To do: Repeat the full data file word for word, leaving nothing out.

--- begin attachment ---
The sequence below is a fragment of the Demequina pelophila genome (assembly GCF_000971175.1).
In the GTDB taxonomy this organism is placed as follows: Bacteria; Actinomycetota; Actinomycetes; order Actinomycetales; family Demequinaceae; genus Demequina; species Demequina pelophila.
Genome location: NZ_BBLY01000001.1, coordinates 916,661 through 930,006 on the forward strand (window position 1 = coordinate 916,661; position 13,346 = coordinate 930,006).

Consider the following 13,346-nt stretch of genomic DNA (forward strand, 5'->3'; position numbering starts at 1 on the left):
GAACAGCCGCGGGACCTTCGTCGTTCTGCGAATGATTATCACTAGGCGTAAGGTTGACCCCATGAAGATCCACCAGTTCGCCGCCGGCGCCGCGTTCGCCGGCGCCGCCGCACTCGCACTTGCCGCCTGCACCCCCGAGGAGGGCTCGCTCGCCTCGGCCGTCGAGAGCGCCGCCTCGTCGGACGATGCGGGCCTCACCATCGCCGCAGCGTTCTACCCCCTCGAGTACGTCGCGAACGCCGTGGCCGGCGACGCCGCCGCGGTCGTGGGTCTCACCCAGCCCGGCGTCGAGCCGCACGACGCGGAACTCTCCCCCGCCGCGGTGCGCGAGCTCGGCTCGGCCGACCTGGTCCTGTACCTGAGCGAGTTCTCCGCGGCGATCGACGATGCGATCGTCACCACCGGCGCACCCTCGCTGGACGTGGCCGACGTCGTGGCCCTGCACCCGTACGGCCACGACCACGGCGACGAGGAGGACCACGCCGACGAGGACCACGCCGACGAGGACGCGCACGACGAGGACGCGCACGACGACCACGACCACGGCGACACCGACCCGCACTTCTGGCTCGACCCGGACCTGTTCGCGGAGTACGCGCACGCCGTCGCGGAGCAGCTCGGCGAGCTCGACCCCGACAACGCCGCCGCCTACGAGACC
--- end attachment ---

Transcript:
The sequence below is a fragment of the Demequina pelophila genome (assembly GCF_000971175.1).
In the GTDB taxonomy this organism is placed as follows: Bacteria; Actinomycetota; Actinomycetes; order Actinomycetales; family Demequinaceae; genus Demequina; species Demequina pelophila.
Genome location: NZ_BBLY01000001.1, coordinates 916,661 through 930,006 on the forward strand (window position 1 = coordinate 916,661; position 13,346 = coordinate 930,006).

Consider the following 13,346-nt stretch of genomic DNA (forward strand, 5'->3'; position numbering starts at 1 on the left):
GAACAGCCGCGGGACCTTCGTCGTTCTGCGAATGATTATCACTAGGCGTAAGGTTGACCCCATGAAGATCCACCAGTTCGCCGCCGGCGCCGCGTTCGCCGGCGCCGCCGCACTCGCACTTGCCGCCTGCACCCCCGAGGAGGGCTCGCTCGCCTCGGCCGTCGAGAGCGCCGCCTCGTCGGACGATGCGGGCCTCACCATCGCCGCAGCGTTCTACCCCCTCGAGTACGTCGCGAACGCCGTGGCCGGCGACGCCGCCGCGGTCGTGGGTCTCACCCAGCCCGGCGTCGAGCCGCACGACGCGGAACTCTCCCCCGCCGCGGTGCGCGAGCTCGGCTCGGCCGACCTGGTCCTGTACCTGAGCGAGTTCTCCGCGGCGATCGACGATGCGATCGTCACCACCGGCGCACCCTCGCTGGACGTGGCCGACGTCGTGGCCCTGCACCCGTACGGCCACGACCACGGCGACGAGGAGGACCACGCCGACGAGGACCACGCCGACGAGGACGCGCACGACGAGGACGCGCACGACGACCACGACCACGGCGACACCGACCCGCACTTCTGGCTCGACCCGGACCTGTTCGCGGAGTACGCGCACGCCGTCGCGGAGCAGCTCGGCGAGCTCGACCCCGACAACGCCGCCGCCTACGAGACC